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Chapter 66


As the train left the northern suburbs of Savannah we came upon a scene
of busy activity, strongly contrasting with the somnolent lethargy that
seemed to be the normal condition of the City and its inhabitants. Long
lines of earthworks were being constructed, gangs of negros were felling
trees, building forts and batteries, making abatis, and toiling with
numbers of huge guns which were being moved out and placed in position.

As we had had no new prisoners nor any papers for some weeks--the papers
being doubtless designedly kept away from us--we were at a loss to know
what this meant. We could not understand this erection of fortifications
on that side, because, knowing as we did how well the flanks of the City
were protected by the Savannah and Ogeeche Rivers, we could not see how a
force from the coast--whence we supposed an attack must come, could hope
to reach the City's rear, especially as we had just come up on the right
flank of the City, and saw no sign of our folks in that direction.

Our train stopped for a few minutes at the edge of this line of works,
and an old citizen who had been surveying the scene with senile interest,
tottered over to our car to take a look at us. He was a type of the old
man of the South of the scanty middle class, the small farmer. Long
white hair and beard, spectacles with great round, staring glasses,
a broad-brimmed hat of ante-Revolutionary pattern, clothes that had
apparently descended to him from some ancestor who had come over with
Oglethorpe, and a two-handed staff with a head of buckhorn, upon which he
leaned as old peasants do in plays, formed such an image as recalled to
me the picture of the old man in the illustrations in "The Dairyman's
Daughter." He was as garrulous as a magpie, and as opinionated as a
Southern white always is. Halting in front of our car, he steadied
himself by planting his staff, clasping it with both lean and skinny
hands, and leaning forward upon it, his jaws then addressed themselves to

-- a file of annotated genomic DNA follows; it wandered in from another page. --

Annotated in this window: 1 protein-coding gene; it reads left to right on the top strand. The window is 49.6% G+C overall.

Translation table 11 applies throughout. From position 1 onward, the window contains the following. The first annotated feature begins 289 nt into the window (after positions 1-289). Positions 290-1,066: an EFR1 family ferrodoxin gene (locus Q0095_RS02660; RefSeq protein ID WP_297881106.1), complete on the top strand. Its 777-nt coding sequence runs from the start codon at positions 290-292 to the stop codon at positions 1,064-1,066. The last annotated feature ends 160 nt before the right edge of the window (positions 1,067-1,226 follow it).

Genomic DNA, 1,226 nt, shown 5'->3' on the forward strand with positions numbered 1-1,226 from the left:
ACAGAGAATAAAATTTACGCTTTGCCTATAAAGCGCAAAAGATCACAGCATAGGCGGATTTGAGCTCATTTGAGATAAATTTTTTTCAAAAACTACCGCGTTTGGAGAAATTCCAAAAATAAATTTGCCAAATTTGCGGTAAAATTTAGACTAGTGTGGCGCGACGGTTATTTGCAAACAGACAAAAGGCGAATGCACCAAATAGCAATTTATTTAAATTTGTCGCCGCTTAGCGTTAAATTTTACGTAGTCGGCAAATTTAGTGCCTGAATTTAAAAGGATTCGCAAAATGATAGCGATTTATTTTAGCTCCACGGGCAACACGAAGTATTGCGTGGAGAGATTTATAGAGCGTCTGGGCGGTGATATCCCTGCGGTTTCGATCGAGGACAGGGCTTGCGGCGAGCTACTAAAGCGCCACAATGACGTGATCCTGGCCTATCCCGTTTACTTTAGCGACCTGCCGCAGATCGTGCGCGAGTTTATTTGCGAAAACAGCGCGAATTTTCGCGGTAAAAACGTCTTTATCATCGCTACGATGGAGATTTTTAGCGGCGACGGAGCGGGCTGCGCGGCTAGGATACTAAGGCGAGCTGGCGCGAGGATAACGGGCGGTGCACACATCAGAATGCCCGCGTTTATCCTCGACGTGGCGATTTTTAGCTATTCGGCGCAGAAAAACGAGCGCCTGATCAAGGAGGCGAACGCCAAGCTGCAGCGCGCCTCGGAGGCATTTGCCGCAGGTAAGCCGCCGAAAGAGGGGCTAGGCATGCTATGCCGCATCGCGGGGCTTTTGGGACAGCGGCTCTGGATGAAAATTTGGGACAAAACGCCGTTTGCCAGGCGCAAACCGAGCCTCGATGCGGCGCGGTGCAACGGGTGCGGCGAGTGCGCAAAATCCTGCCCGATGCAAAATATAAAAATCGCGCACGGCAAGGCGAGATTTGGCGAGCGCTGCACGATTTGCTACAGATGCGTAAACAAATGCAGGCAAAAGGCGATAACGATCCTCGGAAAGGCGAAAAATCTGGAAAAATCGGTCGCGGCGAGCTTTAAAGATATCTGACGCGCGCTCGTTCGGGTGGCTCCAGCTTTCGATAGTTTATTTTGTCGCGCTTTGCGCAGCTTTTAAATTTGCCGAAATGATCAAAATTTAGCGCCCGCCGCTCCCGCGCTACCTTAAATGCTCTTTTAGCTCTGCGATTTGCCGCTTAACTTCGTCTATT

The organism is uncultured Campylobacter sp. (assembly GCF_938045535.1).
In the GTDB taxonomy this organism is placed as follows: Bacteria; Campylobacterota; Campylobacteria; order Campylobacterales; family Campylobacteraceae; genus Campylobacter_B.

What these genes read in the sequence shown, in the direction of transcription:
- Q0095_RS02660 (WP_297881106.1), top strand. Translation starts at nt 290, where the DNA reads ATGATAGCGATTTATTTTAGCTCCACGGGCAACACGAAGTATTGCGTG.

motion thus:

"Boys, who mout these be that ye got?"

One of the Guards:--"O, these is some Yanks that we've bin hivin' down
at Camp Sumter."

"Yes?" (with an upward inflection of the voice, followed by a close
scrutiny of us through the goggle-eyed glasses,) "Wall, they're a
powerful ornary lookin' lot, I'll declah."

It will be seen that the old, gentleman's perceptive powers were much
more highly developed than his politeness.

"Well, they ain't what ye mout call purty, that's a fack," said the

"So yer Yanks, air ye?" said the venerable Goober-Grabber, (the nick-name
in the South for Georgians), directing his conversation to me. "Wall,
I'm powerful glad to see ye, an' 'specially whar ye can't do no harm;
I've wanted to see some Yankees ever sence the beginnin' of the wah, but
hev never had no chance. Whah did ye cum from?"

I seemed called upon to answer, and said: "I came from Illinois; most of
the boys in this car are from Illinois, Ohio, Indiana, Michigan and

"'Deed! All Westerners, air ye? Wall, do ye know I alluz liked the
Westerners a heap sight better than them blue-bellied New England

No discussion with a Rebel ever proceeded very far without his making an
assertion like this. It was a favorite declaration of theirs, but its
absurdity was comical, when one remembered that the majority of them
could not for their lives tell the names of the New England States, and
could no more distinguish a Downeaster from an Illinoisan than they could
tell a Saxon from a Bavarian. One day, while I was holding a
conversation similar to the above with an old man on guard, another
guard, who had been stationed near a squad made up of Germans, that
talked altogether in the language of the Fatherland, broke in with:

"Out there by post numbah foahteen, where I wuz yesterday, there's a lot
of Yanks who jest jabbered away all the hull time, and I hope I may never
see the back of my neck ef I could understand ary word they said, Are
them the regular blue-belly kind?"

The old gentleman entered upon the next stage of the invariable routine
of discussion with a Rebel:

"Wall, what air you'uns down heah, a-fightin' we'uns foh?"

As I had answered this question several hundred times, I had found the
most extinguishing reply to be to ask in return:

"What are you'uns coming up into our country to fight we'uns for?"

Disdaining to notice this return in kind, the old man passed on to the
next stage:

"What are you'uns takin' ouah niggahs away from us foh?"

Now, if negros had been as cheap as oreoide watches, it is doubtful
whether the speaker had ever had money enough in his possession at one
time to buy one, and yet he talked of taking away "ouah niggahs," as if
they were as plenty about his place as hills of corn. As a rule, the
more abjectly poor a Southerner was, the more readily he worked himself
into a rage over the idea of "takin' away ouah niggahs."

I replied in burlesque of his assumption of ownership:

"What are you coming up North to burn my rolling mills and rob my comrade
here's bank, and plunder my brother's store, and burn down my uncle's

No reply, to this counter thrust. The old man passed to the third
inevitable proposition:

"What air you'uns puttin' ouah niggahs in the field to fight we'uns foh?"

Then the whole car-load shouted back at him at once:

"What are you'uns putting blood-hounds on our trails to hunt us down,